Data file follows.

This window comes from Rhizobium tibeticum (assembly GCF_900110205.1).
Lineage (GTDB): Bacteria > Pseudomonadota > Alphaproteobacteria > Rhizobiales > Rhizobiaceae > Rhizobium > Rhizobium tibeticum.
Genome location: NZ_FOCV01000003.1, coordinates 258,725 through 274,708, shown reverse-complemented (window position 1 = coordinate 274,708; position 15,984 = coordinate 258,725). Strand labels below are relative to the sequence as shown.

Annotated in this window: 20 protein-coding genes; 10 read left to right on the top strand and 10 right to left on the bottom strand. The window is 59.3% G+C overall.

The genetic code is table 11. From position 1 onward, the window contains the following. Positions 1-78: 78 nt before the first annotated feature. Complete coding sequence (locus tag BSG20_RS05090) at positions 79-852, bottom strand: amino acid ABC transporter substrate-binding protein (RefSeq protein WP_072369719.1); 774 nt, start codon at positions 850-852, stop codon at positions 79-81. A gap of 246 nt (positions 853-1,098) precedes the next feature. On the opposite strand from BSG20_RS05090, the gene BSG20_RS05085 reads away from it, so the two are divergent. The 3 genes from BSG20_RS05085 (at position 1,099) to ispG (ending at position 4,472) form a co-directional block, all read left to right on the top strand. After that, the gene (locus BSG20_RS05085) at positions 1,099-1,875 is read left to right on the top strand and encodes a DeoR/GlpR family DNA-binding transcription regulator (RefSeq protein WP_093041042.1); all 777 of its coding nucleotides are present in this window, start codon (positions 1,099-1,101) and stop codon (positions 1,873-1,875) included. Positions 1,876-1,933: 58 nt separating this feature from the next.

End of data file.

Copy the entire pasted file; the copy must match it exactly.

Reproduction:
This window comes from Rhizobium tibeticum (assembly GCF_900110205.1).
Lineage (GTDB): Bacteria > Pseudomonadota > Alphaproteobacteria > Rhizobiales > Rhizobiaceae > Rhizobium > Rhizobium tibeticum.
Genome location: NZ_FOCV01000003.1, coordinates 258,725 through 274,708, shown reverse-complemented (window position 1 = coordinate 274,708; position 15,984 = coordinate 258,725). Strand labels below are relative to the sequence as shown.

Annotated in this window: 20 protein-coding genes; 10 read left to right on the top strand and 10 right to left on the bottom strand. The window is 59.3% G+C overall.

The genetic code is table 11. From position 1 onward, the window contains the following. Positions 1-78: 78 nt before the first annotated feature. Complete coding sequence (locus tag BSG20_RS05090) at positions 79-852, bottom strand: amino acid ABC transporter substrate-binding protein (RefSeq protein WP_072369719.1); 774 nt, start codon at positions 850-852, stop codon at positions 79-81. A gap of 246 nt (positions 853-1,098) precedes the next feature. On the opposite strand from BSG20_RS05090, the gene BSG20_RS05085 reads away from it, so the two are divergent. The 3 genes from BSG20_RS05085 (at position 1,099) to ispG (ending at position 4,472) form a co-directional block, all read left to right on the top strand. After that, the gene (locus BSG20_RS05085) at positions 1,099-1,875 is read left to right on the top strand and encodes a DeoR/GlpR family DNA-binding transcription regulator (RefSeq protein WP_093041042.1); all 777 of its coding nucleotides are present in this window, start codon (positions 1,099-1,101) and stop codon (positions 1,873-1,875) included. Positions 1,876-1,933: 58 nt separating this feature from the next.